Cooking for the Sensitive Gut

Dark pleasures – chocolate

Chocolate comforts and sooths when life gets tough and provides the perfect reward for a job well done. It’s the ultimate indulgence food as it melts luxuriously in the mouth, exciting taste buds and the sensory centres of the brain.

Most of the chocolate eaten in the UK is eaten as ‘milk chocolate’  but this sort of chocolate is barely chocolate in the true sense of the word because it contains only a small amount of cocoa solids – the ingredient that gives chocolate its characteristic flavour. When you eat chocolate with a low percentage of cocoa solids what you are really getting your kick from is vegetable fat and sugar.

Good quality plain dark chocolate on the other hand contains a high percentage of cocoa solids which are derived from natural part of the fermented cocoa bean. This type of chocolate also contains a high percentage of natural cocoa butter which is unique amongst fats for its melting properties; it stays solid up to about 25˚C but then melts over a very small temperature range, just below body temperature (37˚C).  This means that the chocolate melts beautifully and cleanly in the mouth, releasing intense, bittersweet chocolate aromas.  Many types of plain dark chocolate containing 70% cocoa solids are completely dairy free.

Chocolate-10

In one way dark plain chocolate is healthier for us as it does not contain the type of fats that tend to raise blood cholesterol levels.  According to recent research reported in the journal Nature consuming plain dark chocolate, high in antioxidants may promote cardiovascular health by making the blood clot less easily. This effect was not seen when milk chocolate eaten. But no matter even dark chocolate contains calories – about 500 kcals per 100 g bar.

To appreciate the true value of chocolate you need to revise how you eat it. This will not only  enhance your pleasure and remove the guilt associated with chocolate eating but it will also have a more healthy impact on your diet.

The best way to eat chocolate

The real reason why we all love chocolate is for its flavour and mouth feel. To get the best, most concentrated chocolate flavours choose a plain dark chocolate with a high percentage of cocoa solids. Chocolate containing 70% cocoa solids will give you a really good flavour.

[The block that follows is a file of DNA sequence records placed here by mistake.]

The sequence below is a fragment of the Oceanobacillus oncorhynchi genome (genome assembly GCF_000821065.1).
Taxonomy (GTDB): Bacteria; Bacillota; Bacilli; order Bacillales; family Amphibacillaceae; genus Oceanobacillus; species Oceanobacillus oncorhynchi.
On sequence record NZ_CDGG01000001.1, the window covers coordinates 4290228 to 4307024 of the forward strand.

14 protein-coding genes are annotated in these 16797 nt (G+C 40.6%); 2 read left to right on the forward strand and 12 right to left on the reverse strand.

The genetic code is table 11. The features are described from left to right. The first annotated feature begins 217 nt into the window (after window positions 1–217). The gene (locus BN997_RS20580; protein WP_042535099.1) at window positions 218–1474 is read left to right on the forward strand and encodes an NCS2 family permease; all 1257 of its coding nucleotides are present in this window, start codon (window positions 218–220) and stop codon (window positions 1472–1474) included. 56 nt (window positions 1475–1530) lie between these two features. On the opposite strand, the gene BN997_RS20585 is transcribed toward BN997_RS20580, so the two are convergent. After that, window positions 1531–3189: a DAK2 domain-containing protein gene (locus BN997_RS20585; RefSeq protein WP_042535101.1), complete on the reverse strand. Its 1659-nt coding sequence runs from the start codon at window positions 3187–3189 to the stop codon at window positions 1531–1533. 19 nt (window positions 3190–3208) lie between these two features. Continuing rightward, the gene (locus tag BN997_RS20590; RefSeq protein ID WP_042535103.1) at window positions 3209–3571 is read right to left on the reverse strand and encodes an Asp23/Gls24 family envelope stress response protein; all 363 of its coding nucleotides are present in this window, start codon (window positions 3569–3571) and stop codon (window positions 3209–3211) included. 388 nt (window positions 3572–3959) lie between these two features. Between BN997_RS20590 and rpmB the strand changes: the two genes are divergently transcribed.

When you eat really good quality dark chocolate for the first time nibble it slowly and allow it to gently melt in your mouth so that you savour each piece you eat. This is a full on chocolate eating experience and you will not need to eat much to satisfy your taste buds.

Eating chocolate with a sensitive gut

Try not to eat it when you are too hungry as you will be tempted to eat too much and too much fat can trigger symptoms in the sensitive gut. Other than that there are no fermentable carbohydrates to trigger symptoms and most people can enjoy a little dark chocolate without any problems.

Making your own chocolate.

If you want to make a chocolate shape which snaps crisply as you bite you will need to master one technique known as ‘tempering’.

Tempering is when you heat and cool molten chocolate within carefully prescribed temperature so that it sets hard, will remain glossy and keep its shape. There has been a boom in chocolate making courses all over the country. I went to a great one at Bettys, Harrogate a few years ago.

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Choco Mama

Sue Frisby, the founding member of the IBS Network is testament to the power of chocolate and its ability to enhance life. She makes her own wonderful handmade chocolate, from her home by the sea in North Wales. All the photos in this post are of Sue’s delicious chocolates.

She uses the finest ingredients which include: organic Peruvian, or Equidorian, unroasted cacao beans,  a small amount of sugar extracted from coconuts, pure flavour extracts and a touch  of pink Himalayan salt.

Sue has also introduced other ingredients into her 50 g bars: mulberry and macadamia, hazelnut, orange and raisin crunch and coconut crumble.

Activated nuts

The brown skinned nuts in the chocolate bars are activated. The nuts are soaked and well rinsed before being dehydrated. This makes them beautifully crunchy and apparently improves the bioavailability of the nutrients to the body.

We love them and all of Sue’s beautifully, lovingly made chocolate.

For more information on Choco Mama and its products contact Sue Frisby

Our new book contains some lovely chocolate recipes. It can be bought at Amazon and all good bookshops.

Cover for the book from Pavilion

For more information on how to manage your sensitive gut follow this link to the IBS Network

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This entry was written by Joan Ransley and published on May 10, 2016 at 7:34 pm. It’s filed under Snack and tagged , , , , , , , , , , , . Bookmark the permalink. Follow any comments here with the RSS feed for this post.

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